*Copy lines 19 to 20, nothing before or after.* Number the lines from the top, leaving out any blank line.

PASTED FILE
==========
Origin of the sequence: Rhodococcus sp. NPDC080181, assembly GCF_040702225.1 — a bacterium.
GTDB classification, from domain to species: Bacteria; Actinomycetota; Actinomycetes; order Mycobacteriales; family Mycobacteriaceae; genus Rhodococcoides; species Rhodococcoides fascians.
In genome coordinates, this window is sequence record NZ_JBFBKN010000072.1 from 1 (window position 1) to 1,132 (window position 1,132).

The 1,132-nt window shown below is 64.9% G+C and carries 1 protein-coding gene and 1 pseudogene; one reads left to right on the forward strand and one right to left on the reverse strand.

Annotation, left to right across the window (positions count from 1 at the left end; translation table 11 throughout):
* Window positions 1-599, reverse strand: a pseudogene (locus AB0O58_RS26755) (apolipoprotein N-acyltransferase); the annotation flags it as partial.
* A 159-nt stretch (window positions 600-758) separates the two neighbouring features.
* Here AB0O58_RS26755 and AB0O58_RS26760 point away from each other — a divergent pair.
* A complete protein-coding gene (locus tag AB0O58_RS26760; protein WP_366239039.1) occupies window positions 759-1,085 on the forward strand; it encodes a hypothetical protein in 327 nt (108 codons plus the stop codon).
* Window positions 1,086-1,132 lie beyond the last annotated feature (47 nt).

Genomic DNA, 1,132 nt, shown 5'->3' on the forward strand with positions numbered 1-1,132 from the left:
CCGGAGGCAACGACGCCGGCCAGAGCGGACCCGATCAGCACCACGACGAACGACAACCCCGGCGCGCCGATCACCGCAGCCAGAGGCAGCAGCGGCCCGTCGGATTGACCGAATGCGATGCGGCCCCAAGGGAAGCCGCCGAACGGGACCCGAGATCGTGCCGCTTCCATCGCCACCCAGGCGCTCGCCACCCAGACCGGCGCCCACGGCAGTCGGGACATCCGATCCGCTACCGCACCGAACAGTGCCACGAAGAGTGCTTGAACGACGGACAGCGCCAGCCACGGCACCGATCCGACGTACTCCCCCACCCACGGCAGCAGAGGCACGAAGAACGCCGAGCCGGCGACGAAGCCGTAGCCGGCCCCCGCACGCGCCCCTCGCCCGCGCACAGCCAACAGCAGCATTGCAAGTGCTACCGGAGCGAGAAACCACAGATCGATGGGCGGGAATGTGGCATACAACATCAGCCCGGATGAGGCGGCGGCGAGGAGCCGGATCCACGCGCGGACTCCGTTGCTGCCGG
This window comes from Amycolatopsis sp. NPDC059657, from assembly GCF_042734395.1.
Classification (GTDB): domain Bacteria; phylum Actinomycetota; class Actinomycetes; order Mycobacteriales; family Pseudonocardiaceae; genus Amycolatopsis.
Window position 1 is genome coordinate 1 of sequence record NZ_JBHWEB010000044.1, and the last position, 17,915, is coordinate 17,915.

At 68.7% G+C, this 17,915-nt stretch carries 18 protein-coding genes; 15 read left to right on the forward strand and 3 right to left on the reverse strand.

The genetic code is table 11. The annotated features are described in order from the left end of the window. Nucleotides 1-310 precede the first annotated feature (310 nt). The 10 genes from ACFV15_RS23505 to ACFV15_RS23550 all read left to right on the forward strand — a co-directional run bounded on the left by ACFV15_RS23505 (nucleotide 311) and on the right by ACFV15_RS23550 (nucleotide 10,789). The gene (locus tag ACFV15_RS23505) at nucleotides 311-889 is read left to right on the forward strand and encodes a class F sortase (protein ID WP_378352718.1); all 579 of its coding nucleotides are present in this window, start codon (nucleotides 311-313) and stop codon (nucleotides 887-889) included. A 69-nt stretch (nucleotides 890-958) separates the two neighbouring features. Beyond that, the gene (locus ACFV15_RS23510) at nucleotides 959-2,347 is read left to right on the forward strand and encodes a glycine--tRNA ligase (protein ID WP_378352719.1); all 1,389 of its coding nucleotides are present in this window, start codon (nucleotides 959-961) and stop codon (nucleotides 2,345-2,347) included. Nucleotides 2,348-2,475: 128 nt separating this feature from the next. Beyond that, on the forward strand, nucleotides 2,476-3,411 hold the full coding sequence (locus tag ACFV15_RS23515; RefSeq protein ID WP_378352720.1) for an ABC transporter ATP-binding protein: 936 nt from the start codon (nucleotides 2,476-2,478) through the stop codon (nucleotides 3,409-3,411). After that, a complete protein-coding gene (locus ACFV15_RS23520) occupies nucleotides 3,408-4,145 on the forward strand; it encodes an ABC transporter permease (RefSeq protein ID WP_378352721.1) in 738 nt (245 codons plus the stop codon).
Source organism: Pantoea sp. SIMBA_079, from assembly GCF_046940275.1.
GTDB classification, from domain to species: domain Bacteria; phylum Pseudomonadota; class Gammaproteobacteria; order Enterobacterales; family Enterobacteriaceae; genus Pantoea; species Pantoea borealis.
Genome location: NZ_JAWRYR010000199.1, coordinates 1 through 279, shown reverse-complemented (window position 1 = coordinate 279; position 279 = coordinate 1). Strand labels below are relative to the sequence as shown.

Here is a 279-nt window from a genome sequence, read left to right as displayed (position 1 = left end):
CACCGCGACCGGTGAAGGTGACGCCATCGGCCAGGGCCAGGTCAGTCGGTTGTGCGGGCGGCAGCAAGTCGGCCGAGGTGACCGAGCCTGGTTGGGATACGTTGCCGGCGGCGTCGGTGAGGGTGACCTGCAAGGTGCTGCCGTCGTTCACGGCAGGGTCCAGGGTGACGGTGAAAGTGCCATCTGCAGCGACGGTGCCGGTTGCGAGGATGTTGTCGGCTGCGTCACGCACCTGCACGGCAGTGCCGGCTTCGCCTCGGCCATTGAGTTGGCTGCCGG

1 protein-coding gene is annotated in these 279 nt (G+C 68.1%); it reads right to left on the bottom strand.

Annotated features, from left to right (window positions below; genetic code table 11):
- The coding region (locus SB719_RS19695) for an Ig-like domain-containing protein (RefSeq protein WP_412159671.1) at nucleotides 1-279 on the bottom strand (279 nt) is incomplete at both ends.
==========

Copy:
GTDB classification, from domain to species: domain Bacteria; phylum Pseudomonadota; class Gammaproteobacteria; order Enterobacterales; family Enterobacteriaceae; genus Pantoea; species Pantoea borealis.
Genome location: NZ_JAWRYR010000199.1, coordinates 1 through 279, shown reverse-complemented (window position 1 = coordinate 279; position 279 = coordinate 1). Strand labels below are relative to the sequence as shown.